One of the great things about the newspaper business is you never know what the day will bring. A Saturday off suddenly becomes hectic with news of a helicopter crash. You might be scratching your head for story ideas when the phone rings with a tip about a man donating a kidney to his co-worker, a perfect feel-good feature falling into the newspaper's lap.
Here are some of the other top storylines from 2017 in Douglas County. Voters reject Brandon-Evansville school plan The Brandon-Evansville School District operates in two aging buildings. The state Department of Education recommends building one school for all grades in one town or the other.
The Jingle Bells Foundation raised about $80,000 with its 69th annual telethon on Saturday, Dec. 9, at the Geneva Christian Center. More than 40 acts performed throughout the evening as viewers called in pledges and groups presented checks from fundraisers for the foundation. The foundation raises money for food and gift baskets that were distributed on Sunday, Dec. 10.
In the midst of accusations of fake news, bias and agendas, newspapers don't always do enough to highlight why they remain important. So as an example of how newspapers still make an impact, here is the story of how the Echo Press saved the taxpayers of Douglas County money. In the fall of 2016, reporter Celeste Edenloff covered a meeting of the Douglas County Board of Commissioners. These meetings aren't always exciting, but they are important, and covering them is a staple of good local journalism.
A fund has been established to assist the Garfield couple that lost their home in a fire last weekend. Contribution to the benefit account for Robert and Linda Guptill can be made through Blackridge Bank near Viking Plaza Mall in Alexandria. Robert Guptill said he was spraying a sealant on a plumbing leak in the basement of the home when the sealant ignited on Sunday, Aug. 19. The home went up in flames quickly and was a total loss. Their pet Chihuahua also died in the fire. Guptill said the house was not insured.
A march in support of immigrants and in opposition to the travel restrictions ordered by the Trump administration is planned in Alexandria. Anyone interested is asked to convene at the Big Ole statue in Central Park on Thursday, Feb. 2, at 5:30 p.m. The march will proceed to the Alexandria Public Library. President Donald Trump's administration moved last week to restrict the entry of refugees and people from seven Muslim-majority countries into the United States.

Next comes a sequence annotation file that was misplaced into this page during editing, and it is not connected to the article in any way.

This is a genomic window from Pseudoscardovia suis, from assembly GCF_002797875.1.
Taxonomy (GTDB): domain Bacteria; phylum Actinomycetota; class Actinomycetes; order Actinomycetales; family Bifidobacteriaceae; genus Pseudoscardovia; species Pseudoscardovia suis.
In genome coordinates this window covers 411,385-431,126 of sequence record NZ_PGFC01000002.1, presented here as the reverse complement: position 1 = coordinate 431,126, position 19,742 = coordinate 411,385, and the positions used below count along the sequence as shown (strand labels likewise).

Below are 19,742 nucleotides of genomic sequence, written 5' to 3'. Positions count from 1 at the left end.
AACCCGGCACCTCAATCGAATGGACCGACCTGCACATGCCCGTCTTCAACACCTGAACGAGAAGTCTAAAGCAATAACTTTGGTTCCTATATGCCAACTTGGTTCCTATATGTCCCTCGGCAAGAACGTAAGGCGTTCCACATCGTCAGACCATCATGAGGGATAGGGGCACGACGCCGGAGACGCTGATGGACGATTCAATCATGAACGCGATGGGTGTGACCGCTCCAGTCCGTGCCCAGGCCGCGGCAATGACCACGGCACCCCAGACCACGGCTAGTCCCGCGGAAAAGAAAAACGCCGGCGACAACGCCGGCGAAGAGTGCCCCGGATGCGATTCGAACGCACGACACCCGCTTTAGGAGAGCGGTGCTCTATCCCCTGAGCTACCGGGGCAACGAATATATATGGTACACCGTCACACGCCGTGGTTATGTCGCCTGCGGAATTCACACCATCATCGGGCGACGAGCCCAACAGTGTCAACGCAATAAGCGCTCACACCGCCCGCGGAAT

Music and laughter could be heard inside the Runestone Museum on Friday, Jan. 27, as the inaugural "Big Ole — Little Lena Ball," a father and daughter dance, took place. Most children were between the ages of 3 and 11, girls and boys alike. Many of the girls wore corsages on their arms, which they made at the "Create Your own Corsage" booth. When the children tired of dancing, some rested while watching a movie in the theater area and others explored the Storyland interactive exhibit on temporary display at the museum.
A grant program aimed at helping West Central Minnesota communities fill jobs and retain workers is taking a new approach and looking for new ideas. West Central Initiative, which includes Douglas County among the nine counties it serves, will provide grants to nonprofit organizations or units of government — including schools — on programs that will address recruitment and retention.
Snow and cold have disrupted a lot of lives this winter, including the lives of people who make a point to donate blood. That has led the American Red Cross, which supplies blood for Douglas County Hospital and numerous other health care providers across Minnesota, to put out an emergency call for blood and platelet donors. "The shortage is truly at a crisis level," said Jill Urke, director of laboratory services for Douglas County Hospital and Alexandria Clinic.
Alexandria Area High School is helping fill a pressing need in the area through a program that allows students to become certified nursing assistants. The program was born with the construction of the new Alexandria high school, which opened in 2014, that coincided with a shift to an academy focus that allows students to take classes that will start them down a career path.